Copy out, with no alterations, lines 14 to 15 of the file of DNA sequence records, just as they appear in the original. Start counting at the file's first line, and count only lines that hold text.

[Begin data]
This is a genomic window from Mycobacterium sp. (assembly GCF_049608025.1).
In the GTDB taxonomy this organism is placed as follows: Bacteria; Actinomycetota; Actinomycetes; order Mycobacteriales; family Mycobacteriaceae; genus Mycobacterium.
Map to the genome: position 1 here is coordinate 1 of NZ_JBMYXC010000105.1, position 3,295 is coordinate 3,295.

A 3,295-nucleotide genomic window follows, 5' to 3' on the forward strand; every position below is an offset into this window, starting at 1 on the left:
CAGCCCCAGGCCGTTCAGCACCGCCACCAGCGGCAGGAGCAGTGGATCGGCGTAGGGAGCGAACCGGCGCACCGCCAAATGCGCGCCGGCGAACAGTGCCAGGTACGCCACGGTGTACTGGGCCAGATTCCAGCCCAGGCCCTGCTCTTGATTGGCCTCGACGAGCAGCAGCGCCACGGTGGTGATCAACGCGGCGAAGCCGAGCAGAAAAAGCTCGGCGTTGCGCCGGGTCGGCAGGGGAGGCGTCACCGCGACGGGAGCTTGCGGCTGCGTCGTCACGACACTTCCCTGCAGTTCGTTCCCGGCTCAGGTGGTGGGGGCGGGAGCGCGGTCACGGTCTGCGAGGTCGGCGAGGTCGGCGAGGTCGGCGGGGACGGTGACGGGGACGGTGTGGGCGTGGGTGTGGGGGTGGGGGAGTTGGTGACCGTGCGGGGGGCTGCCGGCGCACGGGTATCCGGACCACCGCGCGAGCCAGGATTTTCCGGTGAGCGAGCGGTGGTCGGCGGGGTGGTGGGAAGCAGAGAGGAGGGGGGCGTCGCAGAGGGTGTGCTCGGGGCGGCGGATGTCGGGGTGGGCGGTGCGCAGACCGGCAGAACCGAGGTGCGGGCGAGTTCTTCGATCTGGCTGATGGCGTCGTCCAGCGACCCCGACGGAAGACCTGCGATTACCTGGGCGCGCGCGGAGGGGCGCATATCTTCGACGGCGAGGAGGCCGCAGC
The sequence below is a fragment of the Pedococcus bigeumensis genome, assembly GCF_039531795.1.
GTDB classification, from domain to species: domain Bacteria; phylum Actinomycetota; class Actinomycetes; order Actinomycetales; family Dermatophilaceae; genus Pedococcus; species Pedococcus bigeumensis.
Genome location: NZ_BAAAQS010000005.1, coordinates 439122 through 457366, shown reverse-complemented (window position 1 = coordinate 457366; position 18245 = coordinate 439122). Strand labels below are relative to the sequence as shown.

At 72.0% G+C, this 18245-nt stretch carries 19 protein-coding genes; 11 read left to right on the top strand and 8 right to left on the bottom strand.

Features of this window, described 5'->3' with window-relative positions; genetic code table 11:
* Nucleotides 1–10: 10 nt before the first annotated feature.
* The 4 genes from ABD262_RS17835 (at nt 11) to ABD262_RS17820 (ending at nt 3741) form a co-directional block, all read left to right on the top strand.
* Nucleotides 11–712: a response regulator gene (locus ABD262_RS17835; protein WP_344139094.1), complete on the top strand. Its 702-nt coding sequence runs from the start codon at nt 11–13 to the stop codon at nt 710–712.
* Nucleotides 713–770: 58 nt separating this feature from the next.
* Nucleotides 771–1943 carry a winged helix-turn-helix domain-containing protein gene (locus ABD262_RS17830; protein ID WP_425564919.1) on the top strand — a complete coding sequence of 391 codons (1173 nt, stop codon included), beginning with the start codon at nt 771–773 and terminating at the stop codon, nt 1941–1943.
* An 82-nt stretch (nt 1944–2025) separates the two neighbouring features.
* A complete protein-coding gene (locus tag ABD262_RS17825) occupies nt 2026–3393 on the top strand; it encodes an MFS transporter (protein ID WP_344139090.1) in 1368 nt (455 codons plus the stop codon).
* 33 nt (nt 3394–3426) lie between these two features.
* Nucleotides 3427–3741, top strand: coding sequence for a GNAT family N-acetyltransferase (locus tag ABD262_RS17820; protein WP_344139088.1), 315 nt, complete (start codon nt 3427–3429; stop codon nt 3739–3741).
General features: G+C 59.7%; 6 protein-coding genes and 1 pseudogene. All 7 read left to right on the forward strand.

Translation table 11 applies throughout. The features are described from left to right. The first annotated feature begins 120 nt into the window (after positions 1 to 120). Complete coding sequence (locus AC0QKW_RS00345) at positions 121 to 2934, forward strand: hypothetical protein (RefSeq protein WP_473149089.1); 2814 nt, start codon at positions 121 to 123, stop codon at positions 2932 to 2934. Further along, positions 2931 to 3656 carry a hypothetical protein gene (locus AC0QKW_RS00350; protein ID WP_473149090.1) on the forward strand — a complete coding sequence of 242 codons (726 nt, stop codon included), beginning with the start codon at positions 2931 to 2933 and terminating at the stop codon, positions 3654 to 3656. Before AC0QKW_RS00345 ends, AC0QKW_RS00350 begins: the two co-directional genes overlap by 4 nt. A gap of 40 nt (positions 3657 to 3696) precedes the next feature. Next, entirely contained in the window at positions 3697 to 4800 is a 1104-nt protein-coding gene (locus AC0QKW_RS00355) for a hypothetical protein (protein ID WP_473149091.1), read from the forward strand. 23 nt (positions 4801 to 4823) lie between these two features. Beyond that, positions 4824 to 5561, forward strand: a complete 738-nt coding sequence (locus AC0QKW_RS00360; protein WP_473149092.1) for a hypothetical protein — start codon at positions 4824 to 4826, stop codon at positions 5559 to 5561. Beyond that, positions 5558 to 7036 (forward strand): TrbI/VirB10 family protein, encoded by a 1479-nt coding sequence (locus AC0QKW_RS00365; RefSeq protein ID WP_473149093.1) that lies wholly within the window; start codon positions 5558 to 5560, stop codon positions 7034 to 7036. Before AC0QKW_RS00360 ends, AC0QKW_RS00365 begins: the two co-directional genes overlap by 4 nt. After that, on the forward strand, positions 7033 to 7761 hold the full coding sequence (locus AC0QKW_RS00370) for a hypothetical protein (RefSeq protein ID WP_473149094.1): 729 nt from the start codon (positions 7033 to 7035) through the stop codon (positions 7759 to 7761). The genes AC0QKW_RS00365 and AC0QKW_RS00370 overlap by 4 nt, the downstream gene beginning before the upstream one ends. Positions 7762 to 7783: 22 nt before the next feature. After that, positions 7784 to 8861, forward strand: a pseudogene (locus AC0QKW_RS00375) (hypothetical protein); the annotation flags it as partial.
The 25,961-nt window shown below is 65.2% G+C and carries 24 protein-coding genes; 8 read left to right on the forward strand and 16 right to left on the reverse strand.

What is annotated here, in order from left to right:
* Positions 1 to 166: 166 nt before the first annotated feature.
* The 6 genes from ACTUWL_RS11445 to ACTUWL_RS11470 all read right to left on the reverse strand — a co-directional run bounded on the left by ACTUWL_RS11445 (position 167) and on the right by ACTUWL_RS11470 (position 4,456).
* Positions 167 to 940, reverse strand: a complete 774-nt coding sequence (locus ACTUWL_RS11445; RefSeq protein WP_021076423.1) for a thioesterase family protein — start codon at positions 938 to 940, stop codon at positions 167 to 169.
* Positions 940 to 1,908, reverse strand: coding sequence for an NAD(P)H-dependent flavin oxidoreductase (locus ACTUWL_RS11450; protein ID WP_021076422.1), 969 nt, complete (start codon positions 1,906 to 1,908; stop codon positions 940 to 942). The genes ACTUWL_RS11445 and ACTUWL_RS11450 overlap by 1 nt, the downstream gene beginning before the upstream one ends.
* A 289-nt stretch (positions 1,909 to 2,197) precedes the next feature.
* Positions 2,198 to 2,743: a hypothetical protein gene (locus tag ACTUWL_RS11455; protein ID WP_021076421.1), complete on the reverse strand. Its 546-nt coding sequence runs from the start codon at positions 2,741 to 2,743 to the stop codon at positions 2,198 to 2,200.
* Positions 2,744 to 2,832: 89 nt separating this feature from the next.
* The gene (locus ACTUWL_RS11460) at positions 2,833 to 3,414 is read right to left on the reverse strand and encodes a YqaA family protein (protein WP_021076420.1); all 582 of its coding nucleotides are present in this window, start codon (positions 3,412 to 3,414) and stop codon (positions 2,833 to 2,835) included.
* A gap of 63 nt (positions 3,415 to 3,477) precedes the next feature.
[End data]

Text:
* Nucleotides 713–770: 58 nt separating this feature from the next.
* Nucleotides 771–1943 carry a winged helix-turn-helix domain-containing protein gene (locus ABD262_RS17830; protein ID WP_425564919.1) on the top strand — a complete coding sequence of 391 codons (1173 nt, stop codon included), beginning with the start codon at nt 771–773 and terminating at the stop codon, nt 1941–1943.